District of Columbia Projects
The spice trade played a key role in the development of society, advancing travel, technology, trade, knowledge transfer, food taste, preservation, agricultural practices, and health. This concept can be used as a rich analogy for describing how inspiration, creativity, motivation, and mentoring can be used to design PD to enhance teachers' science, technology, reading, engineering, arts, and mathematics (STREAM) content knowledge, teaching practice and pedagogy to transform the classroom learning experience.
The K-8 DC SPICE TEAM Consortium will engage in the STREAM Primary Source Inquiry to Cultivate Excellence by Design (SPICED). Faculty from the school of engineering and education work with teachers to develop scalable PD activities and curriculum units that provide unique connections between primary sources from loc.gov and Next Generation Science Standards through game based curriculum development for enhanced student learning and inquiry.
The SPICED Curriculum project goals are to support teachers in accessing primary sources from loc.gov; develop explicit links between primary sources and NGSS to enhance teacher content knowledge in STREAM; and gain a better understanding of the curriculum design process. This enriches the overall classroom learning environment for students through development of engaging hands on inquiry based curriculum units.
The Gettysburg Address, perhaps President Lincoln's best known speech, reiterated the principles of freedom and equality embraced by the Declaration of Independence and proclaimed the Civil War as a struggle not just for the preservation of the Union but also the principle of human equality. From that speech he called for a "new birth of freedom" and inspired the passage of the 13th, 14th, and 15th Amendments.
New Birth of Freedom: The Legacy of the 13th, 14th, and 15th Amendments aims to further discussion on the connection between the Civil War and Civil Rights and to promote the use of primary sources in Civil War to Civil Rights Curricula.
Through a series of workshops and educational opportunities participants gain insight into how the nation changed because of the Civil War and the legacy of the freedom amendments, while opening discourse on the overall meaning of freedom. "The Civil War Primer," a digital community that further supports project and institutional goals, supports educators in sharing ideas, tips, primary sources, activities, collections and resources and engaging in further investigation and discussion on the topic.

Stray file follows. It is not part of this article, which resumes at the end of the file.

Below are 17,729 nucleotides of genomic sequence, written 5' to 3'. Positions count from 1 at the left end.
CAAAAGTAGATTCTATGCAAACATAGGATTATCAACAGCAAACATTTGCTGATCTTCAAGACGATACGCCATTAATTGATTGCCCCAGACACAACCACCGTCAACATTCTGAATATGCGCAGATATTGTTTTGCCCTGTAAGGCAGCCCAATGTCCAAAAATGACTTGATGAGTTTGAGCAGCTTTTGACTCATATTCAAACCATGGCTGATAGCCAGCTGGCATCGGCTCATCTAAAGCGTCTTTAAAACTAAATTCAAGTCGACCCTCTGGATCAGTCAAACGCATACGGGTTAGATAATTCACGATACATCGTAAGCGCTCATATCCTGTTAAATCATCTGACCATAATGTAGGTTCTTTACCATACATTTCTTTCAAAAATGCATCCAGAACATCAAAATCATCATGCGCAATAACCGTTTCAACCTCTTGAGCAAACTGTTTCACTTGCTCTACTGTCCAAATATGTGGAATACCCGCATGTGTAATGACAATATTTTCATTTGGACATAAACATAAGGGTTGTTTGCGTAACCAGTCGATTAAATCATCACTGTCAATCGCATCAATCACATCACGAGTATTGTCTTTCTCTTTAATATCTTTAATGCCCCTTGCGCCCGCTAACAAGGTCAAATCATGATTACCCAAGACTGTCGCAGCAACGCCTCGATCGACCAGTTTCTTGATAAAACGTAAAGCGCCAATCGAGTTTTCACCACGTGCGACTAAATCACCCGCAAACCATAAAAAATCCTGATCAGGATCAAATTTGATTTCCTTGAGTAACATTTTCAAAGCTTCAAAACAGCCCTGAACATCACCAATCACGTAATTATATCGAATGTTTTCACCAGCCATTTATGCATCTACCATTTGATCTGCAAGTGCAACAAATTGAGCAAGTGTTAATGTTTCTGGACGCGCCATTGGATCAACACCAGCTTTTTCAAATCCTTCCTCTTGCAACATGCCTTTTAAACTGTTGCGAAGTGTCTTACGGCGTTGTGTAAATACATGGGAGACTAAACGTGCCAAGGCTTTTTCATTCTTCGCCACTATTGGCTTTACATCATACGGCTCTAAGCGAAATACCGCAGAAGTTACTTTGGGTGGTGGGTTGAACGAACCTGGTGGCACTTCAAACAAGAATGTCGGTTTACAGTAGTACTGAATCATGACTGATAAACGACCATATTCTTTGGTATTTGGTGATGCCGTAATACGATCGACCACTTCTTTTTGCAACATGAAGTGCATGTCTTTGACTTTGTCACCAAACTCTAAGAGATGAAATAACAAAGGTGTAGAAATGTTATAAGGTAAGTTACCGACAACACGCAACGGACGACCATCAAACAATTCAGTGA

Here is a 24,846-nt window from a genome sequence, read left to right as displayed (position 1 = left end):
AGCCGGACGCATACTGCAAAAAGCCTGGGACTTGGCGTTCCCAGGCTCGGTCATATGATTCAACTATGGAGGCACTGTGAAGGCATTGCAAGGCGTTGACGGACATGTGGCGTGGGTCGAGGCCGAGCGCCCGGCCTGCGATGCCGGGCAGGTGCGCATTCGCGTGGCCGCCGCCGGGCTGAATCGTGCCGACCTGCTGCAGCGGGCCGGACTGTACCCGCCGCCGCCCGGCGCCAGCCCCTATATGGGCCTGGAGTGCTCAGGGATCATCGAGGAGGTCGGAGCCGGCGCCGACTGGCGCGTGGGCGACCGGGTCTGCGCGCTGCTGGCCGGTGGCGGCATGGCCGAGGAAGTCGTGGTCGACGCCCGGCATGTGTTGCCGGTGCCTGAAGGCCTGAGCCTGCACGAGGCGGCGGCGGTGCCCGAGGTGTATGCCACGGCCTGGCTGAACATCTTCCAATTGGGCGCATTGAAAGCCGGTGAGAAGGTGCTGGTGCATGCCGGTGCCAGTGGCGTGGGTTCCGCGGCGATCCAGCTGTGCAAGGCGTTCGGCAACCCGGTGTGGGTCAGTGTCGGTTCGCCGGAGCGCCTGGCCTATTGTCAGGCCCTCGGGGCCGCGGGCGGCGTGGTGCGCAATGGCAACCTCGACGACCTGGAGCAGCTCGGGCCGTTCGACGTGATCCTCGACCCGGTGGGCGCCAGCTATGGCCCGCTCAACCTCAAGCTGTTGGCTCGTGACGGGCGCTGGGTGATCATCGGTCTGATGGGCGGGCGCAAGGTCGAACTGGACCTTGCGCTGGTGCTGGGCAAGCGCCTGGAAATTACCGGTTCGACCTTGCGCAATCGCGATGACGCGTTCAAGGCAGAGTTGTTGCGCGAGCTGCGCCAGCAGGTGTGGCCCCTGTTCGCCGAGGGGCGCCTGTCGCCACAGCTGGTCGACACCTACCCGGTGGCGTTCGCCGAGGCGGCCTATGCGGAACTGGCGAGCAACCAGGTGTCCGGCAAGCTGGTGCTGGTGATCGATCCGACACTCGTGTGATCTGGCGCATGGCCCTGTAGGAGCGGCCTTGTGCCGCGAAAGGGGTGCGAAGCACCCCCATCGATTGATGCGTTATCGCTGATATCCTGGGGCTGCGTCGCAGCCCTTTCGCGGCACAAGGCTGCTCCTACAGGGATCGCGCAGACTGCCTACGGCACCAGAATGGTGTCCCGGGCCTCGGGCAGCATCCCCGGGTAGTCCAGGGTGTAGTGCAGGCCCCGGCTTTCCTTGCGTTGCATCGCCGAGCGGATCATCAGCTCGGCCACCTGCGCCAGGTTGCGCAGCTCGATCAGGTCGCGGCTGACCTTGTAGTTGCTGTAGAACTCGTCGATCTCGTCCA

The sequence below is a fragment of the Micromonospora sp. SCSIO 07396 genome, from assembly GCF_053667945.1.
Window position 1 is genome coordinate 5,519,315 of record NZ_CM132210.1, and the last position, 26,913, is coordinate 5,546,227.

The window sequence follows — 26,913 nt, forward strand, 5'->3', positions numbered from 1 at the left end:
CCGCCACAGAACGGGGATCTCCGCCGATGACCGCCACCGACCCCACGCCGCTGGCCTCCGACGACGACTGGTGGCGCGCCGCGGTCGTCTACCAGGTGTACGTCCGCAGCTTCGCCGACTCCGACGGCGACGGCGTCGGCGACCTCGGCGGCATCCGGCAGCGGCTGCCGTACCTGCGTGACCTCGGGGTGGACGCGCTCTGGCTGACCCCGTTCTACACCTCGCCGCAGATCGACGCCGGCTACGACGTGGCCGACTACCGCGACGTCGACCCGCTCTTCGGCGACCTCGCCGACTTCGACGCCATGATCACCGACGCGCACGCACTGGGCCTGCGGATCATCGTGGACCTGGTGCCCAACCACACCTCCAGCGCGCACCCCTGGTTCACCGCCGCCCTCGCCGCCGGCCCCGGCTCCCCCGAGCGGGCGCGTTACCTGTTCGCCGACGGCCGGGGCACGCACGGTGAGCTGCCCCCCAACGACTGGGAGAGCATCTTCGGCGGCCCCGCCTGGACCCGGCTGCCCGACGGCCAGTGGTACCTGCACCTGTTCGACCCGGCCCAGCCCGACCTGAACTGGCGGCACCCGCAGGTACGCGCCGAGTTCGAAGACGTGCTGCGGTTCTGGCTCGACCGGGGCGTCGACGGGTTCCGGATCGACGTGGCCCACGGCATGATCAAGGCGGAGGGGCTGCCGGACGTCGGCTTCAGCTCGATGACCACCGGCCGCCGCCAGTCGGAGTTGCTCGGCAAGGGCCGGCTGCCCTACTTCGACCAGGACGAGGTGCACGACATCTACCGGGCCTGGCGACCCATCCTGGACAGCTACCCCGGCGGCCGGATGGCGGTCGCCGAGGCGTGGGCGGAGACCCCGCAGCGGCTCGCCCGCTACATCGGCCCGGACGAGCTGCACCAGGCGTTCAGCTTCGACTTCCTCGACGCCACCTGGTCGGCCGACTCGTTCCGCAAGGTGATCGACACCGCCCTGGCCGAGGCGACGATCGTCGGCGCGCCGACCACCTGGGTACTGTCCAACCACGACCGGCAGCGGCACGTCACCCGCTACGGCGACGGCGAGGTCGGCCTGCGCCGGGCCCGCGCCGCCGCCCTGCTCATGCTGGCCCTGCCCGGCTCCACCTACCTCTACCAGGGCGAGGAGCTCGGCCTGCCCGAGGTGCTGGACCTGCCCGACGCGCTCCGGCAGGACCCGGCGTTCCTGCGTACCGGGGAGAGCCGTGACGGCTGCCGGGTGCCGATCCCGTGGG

Civil War to Civil Rights two-day seminar for teachers focuses on the legislative process that led to emancipation. Participants come away from this weekend seminar with an array of primary sources focused on the themes, Congress and Emancipation, and the skills to develop engaging, content-driven learning experiences centered on the legislative process and emancipation. Participants gain a greater understanding of the legislative process here in the United States, the early Civil Rights Movement which led to the Thirteenth Amendment to the U.S. Constitution, and a greater understanding of the conflict between pro-slavery and anti-slavery factions which resulted in the Civil War.
Civil War Washington Teacher Fellows (CWWTF) Ford's Theatre Society and its partner sites (Tudor Place Historic House and Garden, President Lincoln's Cottage, and Frederick Douglass National Historic Site) use TPS grant funds to formalize the use of primary sources in a series of summer institutes and school year programs called Civil War Washington Teacher Fellows (CWWTF). For the past three years, CWWTF has modeled place-based, object-based, and performance-driven pedagogy in five-day teacher institutes focused on Civil War content. By formalizing the use of primary sources, introducing teachers to resources available on the Library of Congress website, and by incorporating a "train-the-trainer" model to encourage teachers to share what they have learned with other educators, Ford's Theatre Society and its primary consortium partners can improve upon an already successful workshop model and expand its reach. In the summer of 2011, CWWTF planned to serve 50 teachers from schools in Washington, D.C., and across the nation (many from schools in the TPS Eastern Region). These teachers directly benefit from the expansion of TPS resources implemented in the summer 2011 program, as will teachers who participate in subsequent CWWTF institutes. Many more teachers benefit indirectly by being "trained" by a returning Teacher Fellow.
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